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5 Ways to Help Gifted Kids Find Their Gifts

When I work with gifted kids, I'm amazed by their lack of understanding about what interests them. They know how to surf the net exhaustively for Youtube videos that make them laugh, but not what skills and practices further their interests.

Developing interests and passions is critical to these students. Many people out there tell me that this is not just for gifted kids, that their average developing child needs to know how to do this too. While of course I agree that this is true, I also think that typical academic, fine arts, and sports programs are available in most communities are enough to engage and motivate most kids. Not true of gifted children who become jaded, disinterested, and shut down quickly when a program doesn't meet their needs.
Most people think of gifted students as being prodigies who know exactly where their gifts lie. This couldn't be further from the truth. In fact, I often question if some children who are identified as gifted will ever find their passion because of their lack of stamina and persistence in looking for it. How can we help them find their passion so they become interested and productive adults?

1. Allow them time for exploring.
Give kids wide open spaces for exploring. Take them to museums, fields, libraries, restaurants, any place where rushing and demands are not needed. Let them know that this time is for observing. What moves you? What makes you laugh? What do you wonder about? Give them time on the internet for this too, but remind them take note of what they are thinking. This is a deliberate activity with a purpose.

2. Teach the tools of research and testing.
Just because kids are labelled gifted doesn't mean they know everything. They must be directly taught just as other children. Teach them the way any basic research is accomplished. Let them know that they are on the hunt for their treasure. Make it fun. Learning about yourself and testing your interests and limits should be fun. Give them books to read and Ted Talks about other kids who searched and found their gifts. Take a look at these with them and talk about them with your child:

3. Find programming that furthers a new interest.
There are many online courses for free or nominal charges that help kids further their new found interest. Don't worry too much about what age the courses are geared toward. They may not get everything, but they may get more than you think. Here are some places to get you started on looking for the right course with your child: Coursera, MIT Open Courseware, JAM, and of course check out your local community center courses.
4. Show them ways of  identifying.
How will they know when they've found something worth pursuing? This is a tough question. The answer lies in how long they are willing to investigate and learn more about this topic. How does it feel when they are learning about it? Keeping a journal of one's metacognition (or thinking about your thinking) can be really useful, but getting kids to write is often a frustration in and of itself. It seems so academic. Somehow we, as parents and teachers, need to help our children see the value of writing for themselves and not for a grade or assignment. I know this sounds very new age, but the book The Secret really changed how I identify my goals and successes. It was this book that helped me learn to write out exactly what I wanted in as detailed a way as possible so that I would recognize it when it came my way.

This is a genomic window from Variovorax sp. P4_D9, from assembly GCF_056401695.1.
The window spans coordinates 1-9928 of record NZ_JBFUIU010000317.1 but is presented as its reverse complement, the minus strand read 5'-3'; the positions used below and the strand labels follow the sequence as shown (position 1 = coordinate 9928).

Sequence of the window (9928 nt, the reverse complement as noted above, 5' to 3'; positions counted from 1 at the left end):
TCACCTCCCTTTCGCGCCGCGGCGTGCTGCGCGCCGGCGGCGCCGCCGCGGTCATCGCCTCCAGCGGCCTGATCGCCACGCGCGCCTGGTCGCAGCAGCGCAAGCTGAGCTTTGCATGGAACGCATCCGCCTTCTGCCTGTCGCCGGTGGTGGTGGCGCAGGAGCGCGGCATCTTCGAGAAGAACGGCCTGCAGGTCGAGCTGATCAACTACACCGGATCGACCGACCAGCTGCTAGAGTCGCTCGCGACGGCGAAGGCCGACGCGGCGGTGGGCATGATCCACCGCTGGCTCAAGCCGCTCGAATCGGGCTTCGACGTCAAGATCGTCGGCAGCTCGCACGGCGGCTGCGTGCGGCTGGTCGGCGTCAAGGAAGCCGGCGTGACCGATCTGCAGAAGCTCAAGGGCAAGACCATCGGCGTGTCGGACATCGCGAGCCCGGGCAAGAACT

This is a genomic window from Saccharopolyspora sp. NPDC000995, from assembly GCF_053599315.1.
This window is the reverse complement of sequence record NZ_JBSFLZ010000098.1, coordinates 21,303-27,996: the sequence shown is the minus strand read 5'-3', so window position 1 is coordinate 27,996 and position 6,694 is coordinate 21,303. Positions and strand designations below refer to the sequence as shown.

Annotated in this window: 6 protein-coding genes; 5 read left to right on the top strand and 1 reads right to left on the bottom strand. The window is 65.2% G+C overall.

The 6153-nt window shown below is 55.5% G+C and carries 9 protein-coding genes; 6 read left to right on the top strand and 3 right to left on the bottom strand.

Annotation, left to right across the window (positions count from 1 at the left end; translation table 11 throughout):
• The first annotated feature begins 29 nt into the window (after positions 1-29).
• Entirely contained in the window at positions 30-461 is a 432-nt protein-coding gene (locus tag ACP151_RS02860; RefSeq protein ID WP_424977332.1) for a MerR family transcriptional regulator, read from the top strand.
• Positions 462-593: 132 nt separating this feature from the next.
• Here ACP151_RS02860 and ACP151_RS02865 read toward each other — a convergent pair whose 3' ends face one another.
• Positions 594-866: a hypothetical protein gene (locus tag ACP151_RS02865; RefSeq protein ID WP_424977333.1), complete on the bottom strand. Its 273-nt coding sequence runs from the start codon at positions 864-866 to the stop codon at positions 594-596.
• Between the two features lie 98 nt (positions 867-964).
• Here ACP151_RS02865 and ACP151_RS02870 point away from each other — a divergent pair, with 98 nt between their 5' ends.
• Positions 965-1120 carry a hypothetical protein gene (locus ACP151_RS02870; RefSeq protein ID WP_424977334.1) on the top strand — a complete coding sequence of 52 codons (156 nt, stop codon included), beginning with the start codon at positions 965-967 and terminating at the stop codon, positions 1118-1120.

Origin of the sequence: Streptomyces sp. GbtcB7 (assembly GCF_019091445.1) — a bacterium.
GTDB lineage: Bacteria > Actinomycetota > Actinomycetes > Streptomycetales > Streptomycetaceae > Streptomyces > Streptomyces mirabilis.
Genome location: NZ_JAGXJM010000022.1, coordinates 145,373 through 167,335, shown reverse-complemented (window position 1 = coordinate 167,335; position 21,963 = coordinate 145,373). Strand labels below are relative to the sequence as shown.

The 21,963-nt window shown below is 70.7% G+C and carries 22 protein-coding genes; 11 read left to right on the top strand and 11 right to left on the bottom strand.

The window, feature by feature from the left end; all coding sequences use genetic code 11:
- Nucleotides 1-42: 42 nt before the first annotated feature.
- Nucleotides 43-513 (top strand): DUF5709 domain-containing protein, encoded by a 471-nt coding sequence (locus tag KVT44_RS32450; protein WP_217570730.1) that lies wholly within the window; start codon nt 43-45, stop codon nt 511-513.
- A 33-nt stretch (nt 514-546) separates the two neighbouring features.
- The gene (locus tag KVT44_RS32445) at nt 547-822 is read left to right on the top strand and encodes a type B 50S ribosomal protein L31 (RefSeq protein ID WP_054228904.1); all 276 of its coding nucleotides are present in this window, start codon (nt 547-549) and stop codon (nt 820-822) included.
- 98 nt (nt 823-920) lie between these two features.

5. Let them experience meditating.
Studies have shown that mindful meditation can increase focus, joy, and productivity. Starting this practice early in life will help children become more thoughtful, balanced people. Try putting one of these apps on their most used device.

After explicitly teaching your child(ren) these strategies, watch for subtle signs. If you see them taking action, let them explore on their own. People need alone time to discover who they are. If you see them revert back to Youtube videos that are silly and pointless, gently remind them to put just a few minutes a day towards exploring who they are. They'll get there now that you've given them the tools.


  1. Many of the gifted kids I have taught over the years are good at so many things that they have a hard time finding direction. They get over-involved and overwhelmed. Finding a way to focus and stick with one thing is difficult for them. These are all good suggestions. I should try meditation with my students.

  2. Great ideas here, Kimberley - this is not angle we generally consider...but SHOULD!

  3. All great advice. Thank you for the links in this post. I'm going to make time to explore them and share some of them with my gifted kids.


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